II Heard the one about the port which wrote 2,000 words promoting an airline, completely ignored the competing shipping service in its own harbour and then published the article in its newspaper? The Port of Liverpool has and so will readers of its Ports News when they receive their free copy this month, says the Daily Post. But the glowing centre-spread tribute to Manx Airlines is not cracking too many smiles at Isle of Man Steam Packet, who see it as a thinly veiled attack on its own services from Liverpool which restarted two months ago. A port spokesman admitted: "It seems a bit naughty. But we don't owe the Steam Packet company anything. What have they done for Liverpool? We've given them a bit of a blasting. What the hell?"
The article article says: "Last year the Isle of Man Steam Packet severed the 155-year ferry link between Liverpool and Douglas and went to Heysham. Now the island is feeling the impact." Officials at Steam Packet said they had not even been approached about the article, and were saddened that 'good friends" Manx Airlines were promoting themselves in such an aggressive fashion. Daily Post, June 30.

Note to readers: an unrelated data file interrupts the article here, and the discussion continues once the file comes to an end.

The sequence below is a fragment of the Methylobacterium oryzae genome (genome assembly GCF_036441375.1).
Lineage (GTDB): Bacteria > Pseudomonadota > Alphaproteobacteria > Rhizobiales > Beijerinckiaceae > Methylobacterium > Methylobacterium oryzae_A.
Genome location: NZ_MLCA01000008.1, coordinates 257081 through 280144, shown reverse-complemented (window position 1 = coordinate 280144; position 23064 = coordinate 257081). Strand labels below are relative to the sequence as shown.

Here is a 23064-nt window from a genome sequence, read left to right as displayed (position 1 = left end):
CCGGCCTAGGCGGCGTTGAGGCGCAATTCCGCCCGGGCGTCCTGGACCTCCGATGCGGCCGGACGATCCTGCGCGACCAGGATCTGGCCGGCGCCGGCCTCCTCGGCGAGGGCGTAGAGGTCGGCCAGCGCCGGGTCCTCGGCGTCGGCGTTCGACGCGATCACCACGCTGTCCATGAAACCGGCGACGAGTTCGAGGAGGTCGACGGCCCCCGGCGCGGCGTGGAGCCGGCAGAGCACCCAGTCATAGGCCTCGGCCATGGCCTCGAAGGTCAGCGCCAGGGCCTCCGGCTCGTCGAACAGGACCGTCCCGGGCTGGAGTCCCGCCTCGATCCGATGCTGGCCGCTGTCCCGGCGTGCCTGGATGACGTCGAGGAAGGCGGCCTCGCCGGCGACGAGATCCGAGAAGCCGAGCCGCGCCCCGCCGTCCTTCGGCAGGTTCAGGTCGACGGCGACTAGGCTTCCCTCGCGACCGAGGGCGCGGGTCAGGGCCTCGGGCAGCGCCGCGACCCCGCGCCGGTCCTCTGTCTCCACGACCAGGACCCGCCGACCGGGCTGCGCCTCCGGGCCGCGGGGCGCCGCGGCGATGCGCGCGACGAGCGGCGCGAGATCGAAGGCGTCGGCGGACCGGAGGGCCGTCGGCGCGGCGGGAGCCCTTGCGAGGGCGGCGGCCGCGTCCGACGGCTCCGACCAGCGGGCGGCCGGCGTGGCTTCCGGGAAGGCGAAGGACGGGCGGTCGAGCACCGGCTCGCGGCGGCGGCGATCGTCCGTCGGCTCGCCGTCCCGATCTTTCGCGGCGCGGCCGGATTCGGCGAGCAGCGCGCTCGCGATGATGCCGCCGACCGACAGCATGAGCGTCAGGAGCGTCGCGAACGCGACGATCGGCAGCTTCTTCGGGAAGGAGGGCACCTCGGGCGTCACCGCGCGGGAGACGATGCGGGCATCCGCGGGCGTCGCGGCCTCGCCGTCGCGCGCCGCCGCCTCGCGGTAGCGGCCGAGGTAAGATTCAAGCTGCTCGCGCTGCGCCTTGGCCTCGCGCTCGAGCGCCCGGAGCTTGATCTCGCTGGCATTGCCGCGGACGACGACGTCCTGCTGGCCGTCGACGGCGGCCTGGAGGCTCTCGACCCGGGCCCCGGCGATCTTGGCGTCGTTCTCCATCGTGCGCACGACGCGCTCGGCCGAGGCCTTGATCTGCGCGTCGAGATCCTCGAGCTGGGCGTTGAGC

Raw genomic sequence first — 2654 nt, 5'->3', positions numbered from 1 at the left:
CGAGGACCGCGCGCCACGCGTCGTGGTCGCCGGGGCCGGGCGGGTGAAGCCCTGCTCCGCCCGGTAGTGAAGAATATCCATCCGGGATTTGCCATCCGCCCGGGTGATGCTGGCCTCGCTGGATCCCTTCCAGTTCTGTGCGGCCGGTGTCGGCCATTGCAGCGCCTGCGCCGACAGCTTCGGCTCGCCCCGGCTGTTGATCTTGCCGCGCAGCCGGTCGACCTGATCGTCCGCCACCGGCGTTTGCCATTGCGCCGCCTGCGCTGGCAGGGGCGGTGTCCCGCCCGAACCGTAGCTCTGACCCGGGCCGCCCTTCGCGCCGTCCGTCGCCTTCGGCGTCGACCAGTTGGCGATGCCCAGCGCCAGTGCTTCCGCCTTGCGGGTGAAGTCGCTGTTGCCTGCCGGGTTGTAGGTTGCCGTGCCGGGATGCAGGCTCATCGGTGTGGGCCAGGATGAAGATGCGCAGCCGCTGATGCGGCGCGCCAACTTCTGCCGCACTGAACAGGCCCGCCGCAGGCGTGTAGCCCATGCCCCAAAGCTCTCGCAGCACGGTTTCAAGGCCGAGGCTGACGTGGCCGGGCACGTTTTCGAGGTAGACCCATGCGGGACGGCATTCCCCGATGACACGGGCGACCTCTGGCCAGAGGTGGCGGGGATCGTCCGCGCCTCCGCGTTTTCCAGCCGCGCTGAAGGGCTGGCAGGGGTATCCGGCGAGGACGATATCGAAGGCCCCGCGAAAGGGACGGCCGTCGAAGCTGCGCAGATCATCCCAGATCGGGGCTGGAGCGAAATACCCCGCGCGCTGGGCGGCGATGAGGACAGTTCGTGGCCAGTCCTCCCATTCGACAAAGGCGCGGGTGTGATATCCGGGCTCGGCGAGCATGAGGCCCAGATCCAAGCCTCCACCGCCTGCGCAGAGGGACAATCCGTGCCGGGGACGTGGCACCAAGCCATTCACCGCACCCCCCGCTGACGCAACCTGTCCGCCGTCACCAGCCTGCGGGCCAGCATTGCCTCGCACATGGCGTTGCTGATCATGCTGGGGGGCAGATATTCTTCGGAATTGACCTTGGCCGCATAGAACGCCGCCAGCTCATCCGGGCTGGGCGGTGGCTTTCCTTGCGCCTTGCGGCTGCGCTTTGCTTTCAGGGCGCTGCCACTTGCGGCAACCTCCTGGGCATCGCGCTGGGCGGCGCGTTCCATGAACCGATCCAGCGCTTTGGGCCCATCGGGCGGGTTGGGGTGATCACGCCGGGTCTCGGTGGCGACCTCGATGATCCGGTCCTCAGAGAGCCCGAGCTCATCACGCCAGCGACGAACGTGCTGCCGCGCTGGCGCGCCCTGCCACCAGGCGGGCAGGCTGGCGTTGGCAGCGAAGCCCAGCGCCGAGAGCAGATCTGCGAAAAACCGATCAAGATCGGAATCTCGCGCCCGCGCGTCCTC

Insurance rise 11111Motor insurance premiums, up by an ave rage 20% last year, are likely to go rising, according to the Association of British Insurers. The Guardian, June 19.
IN Recent research shows that in larger companies the "perk' car becomes part of total remuneration at around a salary of £16,500; in medium-sized firms at between £14,000 and £14,500 and for small concerns at £13,000 to £13,500. And, all of a sudden, Europe's executive car buyers have become thoroughly spoiled for choice, with Peugeot alone lacking an all-new or nearly so model. From a survey on executive cars in the Financial Times, June 19.
• The Hargreaves Group has announced a 27% increase in full-year profits, pretax profits breaching the £9 million mark largely owing to the rationalisation of its quarries business. Energy, transport and shipping services, the main source of profits, contributed less at £5.98 million than last year's £6.33 million when there was more demand for fuel oil. The slimmed down commercial vehicle distribution opera tions earned a creditable £274,000 against £69,000. Robert Strachan, group managing director, said while this division produced "an acceptable return on investment", he hinted that it could be sold. Financial Times, June 27.